On 25th May 2018 the law changed and the General Data Protection Regulations (GDPR) came into effect. It has brought higher standards for handling data and greater expectations for improved transparency, enhanced data security and increased accountability for processing personal data. As a result of this, schools (including academies like ours) will have a legal duty to comply with the GDPR.
The new GDPR (General Data Protection Regulation) replaced the former Data Protection Act (DPA) and is set to strengthen and unify all data held within an organisation. For schools, GDPR brings a new responsibility to inform parents, carers and stakeholders about how they are using personal data, who it is being used by and how we store it.
What does GDPR mean for schools?
A great deal of the processing of personal data undertaken by schools will fall under a specific legal basis, ‘in the public interest’. As it is in the public interest to operate schools successfully, it will mean that specific consent will not be needed in the majority of cases in schools.
GDPR will ensure data is protected and will give individuals more control over their data, however this means schools will have greater accountability for the data:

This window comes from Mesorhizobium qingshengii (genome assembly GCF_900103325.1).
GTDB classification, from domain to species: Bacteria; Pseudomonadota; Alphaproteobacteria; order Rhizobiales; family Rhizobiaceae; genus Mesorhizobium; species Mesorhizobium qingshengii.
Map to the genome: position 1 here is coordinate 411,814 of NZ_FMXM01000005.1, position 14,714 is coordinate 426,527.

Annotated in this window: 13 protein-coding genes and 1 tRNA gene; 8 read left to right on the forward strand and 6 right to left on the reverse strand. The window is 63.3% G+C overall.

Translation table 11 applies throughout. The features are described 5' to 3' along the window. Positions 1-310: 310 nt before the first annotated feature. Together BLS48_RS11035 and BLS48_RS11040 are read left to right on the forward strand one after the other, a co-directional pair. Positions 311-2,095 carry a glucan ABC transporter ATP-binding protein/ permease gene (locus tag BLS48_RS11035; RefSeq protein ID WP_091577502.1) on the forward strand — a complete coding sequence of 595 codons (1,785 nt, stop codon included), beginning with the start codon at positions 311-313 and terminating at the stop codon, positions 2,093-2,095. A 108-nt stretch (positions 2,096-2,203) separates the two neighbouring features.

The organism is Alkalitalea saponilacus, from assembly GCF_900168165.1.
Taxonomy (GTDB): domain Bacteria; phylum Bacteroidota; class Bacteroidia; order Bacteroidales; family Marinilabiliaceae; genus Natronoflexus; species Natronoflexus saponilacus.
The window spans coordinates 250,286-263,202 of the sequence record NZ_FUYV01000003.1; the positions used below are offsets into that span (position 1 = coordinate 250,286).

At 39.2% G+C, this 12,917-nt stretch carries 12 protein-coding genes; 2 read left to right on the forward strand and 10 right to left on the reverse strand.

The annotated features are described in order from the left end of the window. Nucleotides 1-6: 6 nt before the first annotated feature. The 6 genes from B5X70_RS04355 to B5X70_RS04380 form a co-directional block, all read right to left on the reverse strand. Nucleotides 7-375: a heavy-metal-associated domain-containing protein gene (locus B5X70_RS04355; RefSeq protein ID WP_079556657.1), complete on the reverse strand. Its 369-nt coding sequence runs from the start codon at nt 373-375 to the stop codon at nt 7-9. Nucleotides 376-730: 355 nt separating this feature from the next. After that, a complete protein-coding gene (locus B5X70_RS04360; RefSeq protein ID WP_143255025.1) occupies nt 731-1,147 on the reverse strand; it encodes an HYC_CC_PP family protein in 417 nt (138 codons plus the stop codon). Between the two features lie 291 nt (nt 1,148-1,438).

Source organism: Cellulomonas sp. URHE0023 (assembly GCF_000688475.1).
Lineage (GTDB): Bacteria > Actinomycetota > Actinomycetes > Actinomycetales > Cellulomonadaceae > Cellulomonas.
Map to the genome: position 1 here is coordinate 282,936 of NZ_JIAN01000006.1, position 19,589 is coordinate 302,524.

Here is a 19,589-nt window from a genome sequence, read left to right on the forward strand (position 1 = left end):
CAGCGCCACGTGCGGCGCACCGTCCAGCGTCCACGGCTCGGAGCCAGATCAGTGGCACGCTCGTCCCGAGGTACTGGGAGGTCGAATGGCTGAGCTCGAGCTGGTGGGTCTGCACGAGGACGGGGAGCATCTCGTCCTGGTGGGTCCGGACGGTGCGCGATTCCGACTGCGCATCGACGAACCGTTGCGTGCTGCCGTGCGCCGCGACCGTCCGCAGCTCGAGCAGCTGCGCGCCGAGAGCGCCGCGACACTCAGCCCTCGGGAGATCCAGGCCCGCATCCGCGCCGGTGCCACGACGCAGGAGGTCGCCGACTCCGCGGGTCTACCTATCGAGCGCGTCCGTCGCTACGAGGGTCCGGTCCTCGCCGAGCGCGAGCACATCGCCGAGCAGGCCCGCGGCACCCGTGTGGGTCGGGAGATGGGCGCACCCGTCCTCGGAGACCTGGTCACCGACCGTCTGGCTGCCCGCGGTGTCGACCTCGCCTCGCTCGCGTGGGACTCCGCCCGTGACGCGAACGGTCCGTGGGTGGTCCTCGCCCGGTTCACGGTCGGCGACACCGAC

• Under GDPR, consent must be explicitly given to anything that isn’t within the normal business of the school, especially if it involves a third party managing the data. Parents (or the pupil themselves depending on their age – this will be determined by Parliament in the very near future) must express consent for their child’s data to be used outside of the normal business of the school.
• Schools must appoint a Data Protection Officer and be able to prove that they are GDPR compliant. For our school, we have assigned this role to an external body (GDPRis) and Mr Redford (Interim Headteacher) will oversee the day-to-day operations as our school’s Data Protection Lead. The package that GDPRis offers is being used by other schools in Kent. Mr Redford will report directly to the Governing Body with data matters.
• Schools must ensure that their third party suppliers who may process any of their data is GDPR compliant and must have legally binding contracts with any company that processes any personal data. These contracts must cover what data is being processed, who it is being processed by, who has access to it and how it is protected.
• It will be compulsory that all data breaches which are likely to have a detrimental effect on the data subject are reported to the Information Commissioner Officer within 72 hours.
Below are documents we hope you will find useful.
GDPR - Information for Parents
Privacy Notice for Pupils and Parents